The courses are a two weekend sports climbing courses, and are ideal for any climber who wants to make the transistion between indoor climbing and outdoor sports climbing. These courses will take place at either Portland or some of the bolted quarries along the swanage coast. We will cover a whole host of skills that will bridge the gap between indoor and outdoor climbign and help you stay safe.

Sandwiched between these two courses is a one week long Sport/Trad course, where we will alternate between sport climbing at Swanage and Portland and trad climbing on the awesome sea cliffs around Swanage. Again we will cover a variety of skills to help you bridge the gap between indoor and outdoor climbing and introduce you to some trad climbing skills and equipment.

Portland/Swanage Sport Climbing Weekend (27th/28th October 2012 & 3rd/4th November 2012)

These courses are design to help you move outside the confines of a climbing wall and start sport climbing in one of the UK’s greatest sport climbing destinations. These courses run on a maximum ratio of 1 to 4 and we will cover the following skills:

  • Belaying
  • Clipping bolts
  • Using a clip stick
  • Threading lower off
  • Climbing on ‘real rock’.
  • Cleaning a sport route.
  • Basic Redpointing skills.

Cost: £250 per person.

Portland/Swanage Climbing Coaching Week (29th October & 2nd November 2012)

This week long course looks at a whole manner of climbing skills from climbing movement to ropework skills that are helpful for both trad and sports climbing. As we are planning on tackling some of the multipitched routes at swanage we operate on a ratio of 1 to 2 for this course. As such it is more aimed at climbers already heading out onto the cliffs and who are climbing around the F5/VS grades who would like to gain more sport climbing and trad climbing experience.

Due to the low ratios the exact content of the course is very person specific and our coaches will chat to you on a daily basis as what you would like to achieve over the course.

Cost: £600 per person.

What is provided on the course?

During the courses we will provide ropes and more technical climbing equipment. However you will need your own harness, rock boots and Helmets (we do have a limited supply).

What isn’t included?

We don’t provide food, accomodation or transport to the crags. Although we meet up every morning to lift share to the crag from a cafe.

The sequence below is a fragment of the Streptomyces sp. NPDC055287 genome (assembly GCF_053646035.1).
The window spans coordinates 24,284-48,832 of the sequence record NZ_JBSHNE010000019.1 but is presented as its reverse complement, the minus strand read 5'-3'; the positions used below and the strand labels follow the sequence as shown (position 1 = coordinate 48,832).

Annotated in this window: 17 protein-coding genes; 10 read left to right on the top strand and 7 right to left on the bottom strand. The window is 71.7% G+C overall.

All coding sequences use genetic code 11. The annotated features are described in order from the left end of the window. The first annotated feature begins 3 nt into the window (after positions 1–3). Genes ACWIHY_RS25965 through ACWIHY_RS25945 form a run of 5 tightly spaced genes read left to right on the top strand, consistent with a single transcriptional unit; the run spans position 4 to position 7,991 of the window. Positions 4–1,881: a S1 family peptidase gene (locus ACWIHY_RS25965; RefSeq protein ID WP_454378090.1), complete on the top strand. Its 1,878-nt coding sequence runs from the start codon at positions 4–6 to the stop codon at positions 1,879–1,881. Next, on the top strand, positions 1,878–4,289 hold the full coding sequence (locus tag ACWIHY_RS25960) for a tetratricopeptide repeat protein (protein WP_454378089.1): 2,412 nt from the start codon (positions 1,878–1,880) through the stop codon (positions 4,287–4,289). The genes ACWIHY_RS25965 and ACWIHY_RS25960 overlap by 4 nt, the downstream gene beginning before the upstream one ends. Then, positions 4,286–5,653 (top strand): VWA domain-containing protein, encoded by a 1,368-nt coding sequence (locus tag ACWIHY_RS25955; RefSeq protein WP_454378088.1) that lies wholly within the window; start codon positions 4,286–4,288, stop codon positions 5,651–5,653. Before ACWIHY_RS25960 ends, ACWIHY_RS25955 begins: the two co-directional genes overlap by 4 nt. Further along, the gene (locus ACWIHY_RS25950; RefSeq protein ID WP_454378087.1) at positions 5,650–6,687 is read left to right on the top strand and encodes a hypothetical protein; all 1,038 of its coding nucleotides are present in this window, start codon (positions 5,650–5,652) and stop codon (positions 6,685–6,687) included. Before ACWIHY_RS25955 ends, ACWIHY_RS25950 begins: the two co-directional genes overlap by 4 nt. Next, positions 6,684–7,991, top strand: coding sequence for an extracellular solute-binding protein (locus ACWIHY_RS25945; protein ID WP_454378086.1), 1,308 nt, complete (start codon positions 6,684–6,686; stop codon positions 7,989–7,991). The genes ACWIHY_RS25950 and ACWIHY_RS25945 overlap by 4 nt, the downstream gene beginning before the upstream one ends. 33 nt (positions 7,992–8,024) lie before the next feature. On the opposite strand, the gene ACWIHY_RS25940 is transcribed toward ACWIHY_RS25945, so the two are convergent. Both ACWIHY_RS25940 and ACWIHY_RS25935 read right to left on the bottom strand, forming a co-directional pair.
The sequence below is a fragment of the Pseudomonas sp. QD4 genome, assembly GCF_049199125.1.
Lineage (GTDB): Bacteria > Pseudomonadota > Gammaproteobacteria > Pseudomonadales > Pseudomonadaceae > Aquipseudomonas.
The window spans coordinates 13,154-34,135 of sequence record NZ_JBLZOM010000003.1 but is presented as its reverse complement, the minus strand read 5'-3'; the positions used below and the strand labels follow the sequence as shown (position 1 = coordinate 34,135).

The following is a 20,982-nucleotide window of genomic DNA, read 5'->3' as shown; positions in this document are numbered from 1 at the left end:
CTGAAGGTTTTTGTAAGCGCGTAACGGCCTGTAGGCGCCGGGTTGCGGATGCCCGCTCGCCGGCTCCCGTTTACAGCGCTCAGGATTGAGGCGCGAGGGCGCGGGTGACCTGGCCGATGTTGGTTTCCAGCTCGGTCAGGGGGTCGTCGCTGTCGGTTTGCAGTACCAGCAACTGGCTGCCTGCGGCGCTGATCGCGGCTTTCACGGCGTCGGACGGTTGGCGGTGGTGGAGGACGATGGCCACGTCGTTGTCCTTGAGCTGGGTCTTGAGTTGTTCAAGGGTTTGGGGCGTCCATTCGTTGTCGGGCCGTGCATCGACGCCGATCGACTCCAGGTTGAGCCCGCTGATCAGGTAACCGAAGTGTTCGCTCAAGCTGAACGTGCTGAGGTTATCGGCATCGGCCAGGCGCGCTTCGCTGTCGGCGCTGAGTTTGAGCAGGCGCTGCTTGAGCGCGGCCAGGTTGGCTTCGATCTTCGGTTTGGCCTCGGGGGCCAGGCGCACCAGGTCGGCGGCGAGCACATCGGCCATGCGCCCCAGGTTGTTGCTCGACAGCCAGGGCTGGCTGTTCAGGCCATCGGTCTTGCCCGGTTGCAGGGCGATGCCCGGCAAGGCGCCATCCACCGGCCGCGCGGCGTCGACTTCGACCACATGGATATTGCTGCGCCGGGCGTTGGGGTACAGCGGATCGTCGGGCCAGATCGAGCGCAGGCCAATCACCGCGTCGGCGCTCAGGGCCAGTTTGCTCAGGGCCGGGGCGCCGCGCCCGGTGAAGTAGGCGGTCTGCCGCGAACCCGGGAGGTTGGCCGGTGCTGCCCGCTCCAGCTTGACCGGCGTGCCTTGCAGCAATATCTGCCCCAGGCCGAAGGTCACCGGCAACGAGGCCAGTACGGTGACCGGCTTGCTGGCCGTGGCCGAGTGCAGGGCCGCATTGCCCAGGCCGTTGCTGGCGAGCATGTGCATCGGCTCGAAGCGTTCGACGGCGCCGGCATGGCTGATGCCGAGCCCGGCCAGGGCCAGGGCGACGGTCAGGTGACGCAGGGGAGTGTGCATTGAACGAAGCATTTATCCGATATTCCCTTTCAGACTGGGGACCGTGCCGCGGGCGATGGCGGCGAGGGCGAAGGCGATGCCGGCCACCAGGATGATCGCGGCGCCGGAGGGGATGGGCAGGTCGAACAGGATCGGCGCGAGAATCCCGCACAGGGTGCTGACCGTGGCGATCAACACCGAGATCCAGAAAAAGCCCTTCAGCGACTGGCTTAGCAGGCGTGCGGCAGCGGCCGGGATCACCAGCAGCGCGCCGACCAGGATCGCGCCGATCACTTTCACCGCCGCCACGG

Caff’s plan for the Meltdown or How to Climb F9a

James McHaffie has been a dominant force in UK climbing for some time now. Most associated with hard onsight ascents of both existing and new routes. This was epitomised by his ascent of the Tower of Midnight on Cryn Las early this year. However in the last year or so James has turned towards sports climbing to push his limits and unsurprisingly he has managed to repeat one of the hardest routes in the UK The Big Bang at LPT.

The Meltdown Plan - courtsey of Jame McHaffie.

Early this year I accompanied him on a couple of days out and whilst I was injured James most certainly was not. One of those days was a damp day in Twll Mawr home to his recent first ascent of the long standing Meltdown project. After the ascent James mentioned he had designed a plan for the route by sketching it.

I thought I would explore this tactic from a coaching point of view. A couple of years ago now I coached a few elite welsh junior climbers as part of my MSc, the aim wasn’t to design training plans but instead to try and get my clients to improve their psychological approach to hard indoor climbing. After working through a series of self-talk, imagery and relaxation exercises and getting the think more widely about there climbing, I introduce planning a route.

At first I tried to see if I could get these kids to look at a route and plan the moves. As this is something I do on a regular basis. However when I got the kids to do this they would look you for about 10 seconds and say “Planned it and off they went”. I needed something to slow them down and make them actually plan in depth rather than just pretend they had. So I turn to a pen and paper and got them to draw the route and plan their hand movements, orientation of the holds and where they could match or rest.

Within a few week they went from F6b+ to F7a+. So I know this works really well for indoor climbing, but I have never used it outside as often time constraints mean its impossible. Seeing Caff’s diagram tells me that it probably works outside as well because he climbed the Meltdown in a rapid style. Whilst it suits itself to redpointing, the whole planning and preparation for the onsight of a hard route can also benefit from simialr lengthy tactics like climbing adjacent routes and noting possible rest or gear. Some of course will think this is cheating, but to me its just a sensible tactical approach.

Anyway, I just wanted to share caff diagram and how they can be of help not just to rock climbing legends like Caff but also us the common man. Caff is shortly heading out to the States for round two with El Cap, but before he is in an undisclosed location in the UK attempting to repeat a very hard route. I hope he is successful as it would be a significant reduction in time to make the ascent than the first ascentionist. I also wonder whether he’ll draw a plan for the top pitch of that route.